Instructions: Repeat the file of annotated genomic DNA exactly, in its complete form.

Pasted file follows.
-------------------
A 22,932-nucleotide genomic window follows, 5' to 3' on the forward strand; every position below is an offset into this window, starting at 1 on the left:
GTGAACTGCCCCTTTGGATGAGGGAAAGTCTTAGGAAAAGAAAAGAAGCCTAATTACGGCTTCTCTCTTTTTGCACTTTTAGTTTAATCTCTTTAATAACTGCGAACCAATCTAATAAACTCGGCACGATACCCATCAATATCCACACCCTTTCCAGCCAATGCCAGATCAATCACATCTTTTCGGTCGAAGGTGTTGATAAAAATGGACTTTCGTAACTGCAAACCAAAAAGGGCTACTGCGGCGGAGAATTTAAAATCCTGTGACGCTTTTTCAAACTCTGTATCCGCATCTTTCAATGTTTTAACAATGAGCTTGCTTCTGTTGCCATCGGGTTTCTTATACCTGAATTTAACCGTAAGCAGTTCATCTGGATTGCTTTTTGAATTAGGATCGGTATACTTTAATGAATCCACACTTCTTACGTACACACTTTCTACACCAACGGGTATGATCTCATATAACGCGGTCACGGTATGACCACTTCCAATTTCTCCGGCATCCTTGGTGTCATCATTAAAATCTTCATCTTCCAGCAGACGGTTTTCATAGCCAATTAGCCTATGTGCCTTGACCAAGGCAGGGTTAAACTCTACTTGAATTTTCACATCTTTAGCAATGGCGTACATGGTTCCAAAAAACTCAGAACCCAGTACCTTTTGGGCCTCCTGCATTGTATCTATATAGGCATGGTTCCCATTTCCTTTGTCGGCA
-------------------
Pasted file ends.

A 22,932-nucleotide genomic window follows, 5' to 3' on the forward strand; every position below is an offset into this window, starting at 1 on the left:
GTGAACTGCCCCTTTGGATGAGGGAAAGTCTTAGGAAAAGAAAAGAAGCCTAATTACGGCTTCTCTCTTTTTGCACTTTTAGTTTAATCTCTTTAATAACTGCGAACCAATCTAATAAACTCGGCACGATACCCATCAATATCCACACCCTTTCCAGCCAATGCCAGATCAATCACATCTTTTCGGTCGAAGGTGTTGATAAAAATGGACTTTCGTAACTGCAAACCAAAAAGGGCTACTGCGGCGGAGAATTTAAAATCCTGTGACGCTTTTTCAAACTCTGTATCCGCATCTTTCAATGTTTTAACAATGAGCTTGCTTCTGTTGCCATCGGGTTTCTTATACCTGAATTTAACCGTAAGCAGTTCATCTGGATTGCTTTTTGAATTAGGATCGGTATACTTTAATGAATCCACACTTCTTACGTACACACTTTCTACACCAACGGGTATGATCTCATATAACGCGGTCACGGTATGACCACTTCCAATTTCTCCGGCATCCTTGGTGTCATCATTAAAATCTTCATCTTCCAGCAGACGGTTTTCATAGCCAATTAGCCTATGTGCCTTGACCAAGGCAGGGTTAAACTCTACTTGAATTTTCACATCTTTAGCAATGGCGTACATGGTTCCAAAAAACTCAGAACCCAGTACCTTTTGGGCCTCCTGCATTGTATCTATATAGGCATGGTTCCCATTTCCTTTGTCGGCA